A report by the Ellen MacArthur Foundation has suggested that it is crucial that the fashion industry moves towards a circular model of textile production that reuses material, leading to the production of good quality eco-friendly clothing.
Fast Fashion’s Societal Impact
Fast fashion is not only harmful to the planet but has a negative impact on society. It fuels capitalist needs while the poor workers are pushed towards poverty, disease, and harassment. In most countries, the workers do not have any rights. They are paid less and are forced to work for longer hours. The European Parliament has used the term ‘slave labour’ to describe the poor working conditions of garment workers employed in Asian countries.
The Rana Plaza Collapse in 2013, which killed 1134 garment workers in Dhaka has brought to the fore the dangerous working conditions of garment workers. It revealed the true face of the fashion industry to the world.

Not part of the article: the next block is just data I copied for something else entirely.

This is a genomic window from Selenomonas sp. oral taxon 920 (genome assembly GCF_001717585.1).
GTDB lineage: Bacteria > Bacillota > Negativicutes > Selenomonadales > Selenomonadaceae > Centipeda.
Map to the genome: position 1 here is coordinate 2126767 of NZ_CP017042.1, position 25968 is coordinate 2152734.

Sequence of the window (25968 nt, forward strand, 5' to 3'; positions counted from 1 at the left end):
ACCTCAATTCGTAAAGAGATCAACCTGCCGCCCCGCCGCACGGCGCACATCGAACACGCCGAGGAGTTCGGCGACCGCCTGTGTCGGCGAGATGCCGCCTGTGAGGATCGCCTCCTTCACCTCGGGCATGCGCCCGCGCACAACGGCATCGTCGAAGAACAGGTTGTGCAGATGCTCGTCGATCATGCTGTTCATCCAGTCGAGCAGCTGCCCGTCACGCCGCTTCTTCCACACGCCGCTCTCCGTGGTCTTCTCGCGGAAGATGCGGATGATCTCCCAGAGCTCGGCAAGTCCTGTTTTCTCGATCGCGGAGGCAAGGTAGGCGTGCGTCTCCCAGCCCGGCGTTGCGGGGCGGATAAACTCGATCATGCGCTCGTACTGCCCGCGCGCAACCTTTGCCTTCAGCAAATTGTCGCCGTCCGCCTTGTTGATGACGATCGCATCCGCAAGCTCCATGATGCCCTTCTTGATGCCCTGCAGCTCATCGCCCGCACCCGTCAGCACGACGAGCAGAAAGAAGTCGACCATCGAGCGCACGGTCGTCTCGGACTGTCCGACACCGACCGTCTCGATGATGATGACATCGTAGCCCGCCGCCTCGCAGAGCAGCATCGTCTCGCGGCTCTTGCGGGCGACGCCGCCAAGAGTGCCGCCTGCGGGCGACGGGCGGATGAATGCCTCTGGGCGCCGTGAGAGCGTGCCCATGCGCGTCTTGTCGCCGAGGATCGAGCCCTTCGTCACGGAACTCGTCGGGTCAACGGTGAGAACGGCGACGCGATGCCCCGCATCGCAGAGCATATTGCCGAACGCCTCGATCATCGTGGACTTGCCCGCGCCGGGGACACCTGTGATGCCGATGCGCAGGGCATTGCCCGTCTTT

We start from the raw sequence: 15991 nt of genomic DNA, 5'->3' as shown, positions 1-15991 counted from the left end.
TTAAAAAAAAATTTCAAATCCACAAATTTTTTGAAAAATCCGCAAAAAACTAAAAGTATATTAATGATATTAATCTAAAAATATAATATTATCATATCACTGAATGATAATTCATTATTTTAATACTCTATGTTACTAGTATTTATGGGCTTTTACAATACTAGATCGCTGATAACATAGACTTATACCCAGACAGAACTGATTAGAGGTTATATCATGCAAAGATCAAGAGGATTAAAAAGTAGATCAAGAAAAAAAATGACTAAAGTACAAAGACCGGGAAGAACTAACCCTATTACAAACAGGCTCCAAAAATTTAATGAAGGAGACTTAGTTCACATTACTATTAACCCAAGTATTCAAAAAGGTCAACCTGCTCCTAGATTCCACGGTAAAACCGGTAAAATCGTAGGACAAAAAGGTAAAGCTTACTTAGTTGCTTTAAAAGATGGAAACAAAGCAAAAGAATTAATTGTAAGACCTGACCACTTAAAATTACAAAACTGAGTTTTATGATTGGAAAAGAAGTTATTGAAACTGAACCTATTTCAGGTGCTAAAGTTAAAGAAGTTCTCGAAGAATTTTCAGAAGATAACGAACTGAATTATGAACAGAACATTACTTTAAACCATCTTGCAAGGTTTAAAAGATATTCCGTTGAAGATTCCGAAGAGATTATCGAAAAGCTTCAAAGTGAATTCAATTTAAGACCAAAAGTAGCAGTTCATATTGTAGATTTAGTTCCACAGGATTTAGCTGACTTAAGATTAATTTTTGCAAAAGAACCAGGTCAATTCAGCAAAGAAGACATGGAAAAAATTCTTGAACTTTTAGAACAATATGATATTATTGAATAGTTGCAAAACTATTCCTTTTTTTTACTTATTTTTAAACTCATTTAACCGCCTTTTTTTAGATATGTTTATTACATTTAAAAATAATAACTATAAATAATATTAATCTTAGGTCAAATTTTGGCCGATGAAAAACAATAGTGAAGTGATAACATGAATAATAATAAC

The workers have to adjust in dingy places with no ventilation and have to inhale toxic fumes, fibre dust. Their lives are not valued as many die in accidents, fires, and diseases, and their families are not even compensated.
The fashion industry has already done much harm to the environment. We cannot expect much from the corporates or the Governments unless we are willing to become environmentally conscious buyers.
We should become mindful of our purchasing habits and uphold environmental values. Instead of going crazy over trends, the global youth should uphold sustainable goals and think about the future generation.
Mahatma Gandhi rightly said, ‘There is no beauty in the finest cloth if it brings hunger and unhappiness.’ Thus, there will be no stopping for the fashion industry if the consumers don’t push for change. Hence, to save our planet and our future, fast fashion should not be encouraged. We should take proactive measures to encourage ‘green fashion’ and support sustainable brands.